As I looked out the tour bus window at this scene, I tried to imagine what it was that made some of my ancestors decide to leave that beautiful country. I felt quite wistful that it was far enough away so I wouldn’t be able to visit it regularly, and it’s not even my home. I think they must have been pretty sad to leave. It’s hard to know what someone from a couple of centuries ago would think… life was so different then. People probably had to adapt to change and strife and loss all the time. They were probably tougher. But this is a landscape that really pulls at you.
HIghland Afternoon II. Watercolour on Paper. 11×15″. Lianne Todd
Last summer my daughter and I visited Scotland. What a beautiful country. The towns and cities really looked like they were built to last, with plenty of evidence that they had, indeed, lasted for centuries. As someone who had never visited the old world before, I was duly impressed. But the thing that surprised me the most, I think, was the beautiful emptiness of the highlands. It isn’t like they are hard to get to. From the perspective of a Canadian, everything is very close, a few hours away at most. I guess there must be some good reason. I found the highlands very, very attractive, and wondered what it was exactly, that led my ancestors to leave this beautiful country. It must have been a very hard thing to do.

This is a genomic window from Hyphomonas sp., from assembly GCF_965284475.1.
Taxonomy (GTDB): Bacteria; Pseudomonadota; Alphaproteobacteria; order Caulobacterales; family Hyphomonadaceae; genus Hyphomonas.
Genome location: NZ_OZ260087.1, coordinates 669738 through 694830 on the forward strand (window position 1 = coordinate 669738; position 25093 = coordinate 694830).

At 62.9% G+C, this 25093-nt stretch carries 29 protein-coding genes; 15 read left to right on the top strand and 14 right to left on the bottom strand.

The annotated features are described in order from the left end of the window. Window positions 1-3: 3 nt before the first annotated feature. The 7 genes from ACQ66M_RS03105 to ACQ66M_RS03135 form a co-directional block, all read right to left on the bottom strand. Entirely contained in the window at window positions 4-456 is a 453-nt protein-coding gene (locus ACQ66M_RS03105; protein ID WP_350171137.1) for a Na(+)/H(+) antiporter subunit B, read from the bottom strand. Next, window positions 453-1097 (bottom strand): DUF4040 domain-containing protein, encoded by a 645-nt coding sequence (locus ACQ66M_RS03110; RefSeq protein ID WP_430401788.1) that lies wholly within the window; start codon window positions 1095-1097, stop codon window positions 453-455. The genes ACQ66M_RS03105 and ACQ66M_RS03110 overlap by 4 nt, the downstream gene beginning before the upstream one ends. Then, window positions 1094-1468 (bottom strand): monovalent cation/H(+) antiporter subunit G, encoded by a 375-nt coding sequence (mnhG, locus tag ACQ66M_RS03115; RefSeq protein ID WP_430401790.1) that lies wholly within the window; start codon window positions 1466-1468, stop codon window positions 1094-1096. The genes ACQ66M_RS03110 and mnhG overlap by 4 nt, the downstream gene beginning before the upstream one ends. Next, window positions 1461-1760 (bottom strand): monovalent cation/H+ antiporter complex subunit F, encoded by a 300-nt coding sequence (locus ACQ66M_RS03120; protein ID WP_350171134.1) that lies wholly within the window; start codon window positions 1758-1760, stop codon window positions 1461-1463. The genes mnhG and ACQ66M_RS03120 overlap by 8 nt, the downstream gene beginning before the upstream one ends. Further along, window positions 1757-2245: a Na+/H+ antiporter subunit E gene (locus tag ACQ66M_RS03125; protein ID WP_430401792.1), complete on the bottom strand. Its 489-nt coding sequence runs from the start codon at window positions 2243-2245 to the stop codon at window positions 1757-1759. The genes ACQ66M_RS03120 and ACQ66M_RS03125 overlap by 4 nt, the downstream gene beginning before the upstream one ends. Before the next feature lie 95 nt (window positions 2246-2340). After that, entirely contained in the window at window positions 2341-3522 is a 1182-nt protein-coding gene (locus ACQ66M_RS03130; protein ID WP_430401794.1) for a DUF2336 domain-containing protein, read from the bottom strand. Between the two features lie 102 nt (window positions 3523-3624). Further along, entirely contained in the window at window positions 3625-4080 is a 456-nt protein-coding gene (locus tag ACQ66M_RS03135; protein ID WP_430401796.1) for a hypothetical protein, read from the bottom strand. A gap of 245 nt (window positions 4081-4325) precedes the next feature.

Anyway, I felt very overwhelmed by the landscape, and I hope to try to capture some of the memories from that trip in some paintings. I’m going to do a large one of this scene but here is a small study to start off with, which I shall give to my daughter as a thank you for coming along with me to a place I’ve always wanted to go visit. I captured this view in a movie I took from the tour bus window. Highland Experience tours (the Jacobite experience tour), if you are curious.